"Now, Zionists claim that voicing this statement erases them and threatens their project. They interpret it as meaning the destruction of Israel. If giving Palestinians their right to live freely means the destruction of Israel, then so be it," Herzallah wrote on Facebook.
CAIR California board member Abdelhamead Ibrahim, who also is an activist in Zahra Billoo's CAIR SFBA subchapter, also liked the post, so did Dalen Carter, an events and outreach assistant with CAIR Los Angeles.
CAIR and its allies like saying they oppose Israel's policies, but their embrace of posts like this serve as a reminder that Jew hatred lurks beneath the propagandistic façade.
Minnesota Attorney General Keith Ellison, a former Democratic National Committee deputy chairman, posted a photo of himself Tuesday night with U.K. Labour Party Leader Jeremy Corbyn.
Corbyn's Labour Party has been embroiled in an anti-Semitism controversy that has seen key leaders leave the party. Nearly 40 percent of British Jews said they would consider leaving the U.K. if he were to become prime minister.
Ellison, a savvy politician, has to be aware of Labour's problems. That did not give him pause about posing with Corbyn, who has embraced terrorist organizations Hamas and Hizballah and called them his friends.
"Awesome day in London," Ellison wrote, "especially meeting with Rt. Hon. Jeremy Corbyn – a true grassroots organizer."
Before becoming Labour leader, Corbyn praised a re-issue of a century-old book that claims Jews control banking and the press. Corbyn wrote a foreword in the 2011 edition of J.A. Hobson's "Imperialism: A Study."
"I am sickened that Labour is now perceived by many as a racist, anti-Semitic Party," MP Mike Gapes wrote in a February resignation letter posted on social media. "But there has been considerable reluctance since then to seriously deal with hundreds of cases of anti-Semitism and several prominent anti-Semites have been readmitted to the Party."
Despite the scrutiny, "Nothing has changed," Jewish Labour Movement Secretary Peter Mason told the newspaper. "We continue to see the same behaviour that we have seen for a very long time and no action taken to tackle it."
Ellison, a former congressman, is also no stranger to embracing bigotry and anti-Semitism.
In 2010, Ellison promised at a private fundraiser that Israel's influence on American foreign policy would change once more Muslims got involved in politics.
He was also forced to denounce Louis Farrakhan, a fervent Jew-hater, despite the fact that he met privately with him in 2016. Ellison had said that his ties to the Nation of Islam and Farrakhan ended in the early 1990s.
Ellison insists he's being unfairly maligned. But he does himself no favors when, as a state attorney general, he makes a point of showing the world he's aligned with Corbyn. In 2015, Ellison criticized U.S. Rep. Steve King's invitation to anti-Muslim Dutch activist Geert Wilders.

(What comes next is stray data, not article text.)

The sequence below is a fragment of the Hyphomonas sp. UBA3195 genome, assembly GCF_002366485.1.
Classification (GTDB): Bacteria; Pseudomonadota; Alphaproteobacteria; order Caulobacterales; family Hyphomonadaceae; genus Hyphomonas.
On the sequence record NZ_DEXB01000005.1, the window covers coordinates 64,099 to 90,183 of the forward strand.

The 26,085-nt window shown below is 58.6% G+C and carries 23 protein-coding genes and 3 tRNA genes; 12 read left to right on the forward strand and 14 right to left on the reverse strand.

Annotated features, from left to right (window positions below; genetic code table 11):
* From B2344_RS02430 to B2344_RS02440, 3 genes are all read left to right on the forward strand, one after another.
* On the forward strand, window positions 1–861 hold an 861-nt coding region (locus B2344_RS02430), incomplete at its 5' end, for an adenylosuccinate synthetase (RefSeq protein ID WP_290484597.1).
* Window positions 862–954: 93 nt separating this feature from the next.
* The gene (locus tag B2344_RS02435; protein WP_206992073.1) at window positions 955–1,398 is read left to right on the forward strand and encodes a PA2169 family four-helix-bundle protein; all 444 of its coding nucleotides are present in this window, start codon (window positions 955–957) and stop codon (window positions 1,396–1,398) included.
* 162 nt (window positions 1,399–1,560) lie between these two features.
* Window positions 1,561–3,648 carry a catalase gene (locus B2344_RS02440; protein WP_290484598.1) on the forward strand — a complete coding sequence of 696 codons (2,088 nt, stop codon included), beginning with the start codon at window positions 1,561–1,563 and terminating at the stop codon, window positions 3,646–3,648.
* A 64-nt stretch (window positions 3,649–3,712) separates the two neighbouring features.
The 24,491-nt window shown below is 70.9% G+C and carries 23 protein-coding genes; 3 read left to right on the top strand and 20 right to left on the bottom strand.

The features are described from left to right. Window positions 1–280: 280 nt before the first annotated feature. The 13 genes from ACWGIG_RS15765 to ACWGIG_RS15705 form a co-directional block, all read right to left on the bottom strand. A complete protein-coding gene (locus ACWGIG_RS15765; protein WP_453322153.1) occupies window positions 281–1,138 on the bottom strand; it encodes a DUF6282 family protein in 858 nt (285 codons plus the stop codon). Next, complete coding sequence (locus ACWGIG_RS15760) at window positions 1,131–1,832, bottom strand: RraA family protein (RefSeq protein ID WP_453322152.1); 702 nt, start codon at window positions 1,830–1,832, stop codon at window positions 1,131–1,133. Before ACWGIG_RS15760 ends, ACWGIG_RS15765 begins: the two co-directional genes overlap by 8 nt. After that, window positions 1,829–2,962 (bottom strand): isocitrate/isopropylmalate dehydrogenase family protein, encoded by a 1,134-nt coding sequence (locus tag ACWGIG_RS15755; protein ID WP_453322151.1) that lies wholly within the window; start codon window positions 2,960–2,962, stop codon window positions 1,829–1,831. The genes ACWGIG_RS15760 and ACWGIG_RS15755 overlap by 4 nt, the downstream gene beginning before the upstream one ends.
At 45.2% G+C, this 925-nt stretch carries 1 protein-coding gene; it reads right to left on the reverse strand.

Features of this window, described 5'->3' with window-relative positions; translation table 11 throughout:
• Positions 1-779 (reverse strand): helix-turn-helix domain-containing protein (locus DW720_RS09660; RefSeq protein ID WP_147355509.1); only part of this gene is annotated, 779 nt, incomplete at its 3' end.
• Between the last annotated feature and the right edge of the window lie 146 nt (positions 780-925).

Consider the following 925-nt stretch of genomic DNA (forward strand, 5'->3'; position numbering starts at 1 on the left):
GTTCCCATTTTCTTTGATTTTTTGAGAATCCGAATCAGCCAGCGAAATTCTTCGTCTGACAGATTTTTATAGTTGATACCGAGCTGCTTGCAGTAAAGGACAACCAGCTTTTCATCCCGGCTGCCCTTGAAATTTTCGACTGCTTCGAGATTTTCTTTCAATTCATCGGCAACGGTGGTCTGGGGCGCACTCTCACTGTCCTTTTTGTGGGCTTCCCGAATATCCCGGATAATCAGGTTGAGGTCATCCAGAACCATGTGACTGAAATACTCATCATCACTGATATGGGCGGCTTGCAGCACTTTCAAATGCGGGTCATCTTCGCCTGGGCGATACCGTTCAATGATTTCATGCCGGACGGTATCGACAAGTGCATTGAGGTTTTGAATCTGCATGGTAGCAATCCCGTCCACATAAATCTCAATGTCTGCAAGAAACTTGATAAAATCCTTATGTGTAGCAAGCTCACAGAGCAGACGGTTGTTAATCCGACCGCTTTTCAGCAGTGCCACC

Wilders, who has advocated banning the Quran and Islam, has a right to speak, Ellison said. But "we should not be offering the United States Congress as a platform for hate, division and bigotry."
Somehow, it's okay to provide a platform for hate, division and bigotry if it's in the United Kingdom?
Note: This post has been updated to correct the name of the Al Udeid Air Base.
Qatar's Washington embassy paid for six congressional Democrats to visit Doha last December, Al-Monitor reported Friday. U.S. Reps. Ami Bera, D-Calif., Andre Carson, D-Ind., and Dan Kildee, D-Mich., noted the payment in financial disclosure forms.
The office of U.S. Rep. Donald Norcross, D-N.J., told Al-Monitor it would amend its disclosure form to include the Qatari payment. U.S. Rep. James Himes, D-Conn., failed to disclose the trip. Rep. Brendan Boyle, D-Pa., received an extension until August to file his disclosure. Ben Smith of Buzzfeed, which co-sponsored the Doha Forum first acknowledged the trip in a Dec. 15 tweet.
Speakers at the Doha Forum included President Recep Tayyip Erdogan's son-in-law, and current Turkish Finance Minister Berat Albayrak; Iranian Foreign Minister Mohammad Javad Zarif; and Mutlaq al-Qahtani, who told the Investigative Project on Terrorism (IPT) last year that Hamas was not a terrorist organization. Al-Qahtani serves as Qatar's counterterrorism envoy.
At the forum, the officials met with Qatar's deputy prime minister and minister of foreign affairs. Qatar hosts the Al Udeid Air Base, which is home to the forward headquarters of U.S. Central Command and the headquarters of the U.S. Air Force Central Command.
Qatar is one of the biggest funders of the Muslim Brotherhood and is home to radical Sheikh Yusuf Qaradawi, who has been a major force in the movement for decades. Qatari money has funded numerous terrorist groups including Hamas and al-Qaida.
This is but one example of Qatar's effort to buy power and influence in Washington. It spent nearly $5 million in 2017 on three Washington lobby firms seeking to improve its image. Qatari entities, including Barzan Holdings, Qatar Tourism Authority, Education Above All Foundation and Qatari businessman Hassan bin Ali spent $13 million overall for all of 2017 on behalf of the emirate, according to the watchdog site Open Secrets. They spent $9.3 million in 2018.
Qatar also funds programs at the Brookings Institution and at U.S. colleges and universities, including Georgetown and Northwestern. Those schools have campuses in Doha and receive funding from the Qatar Foundation, which is controlled by the emirate's royal family.
Qatar's failure renounce terrorism funding for terrorism makes this lobbying campaign particularly troubling.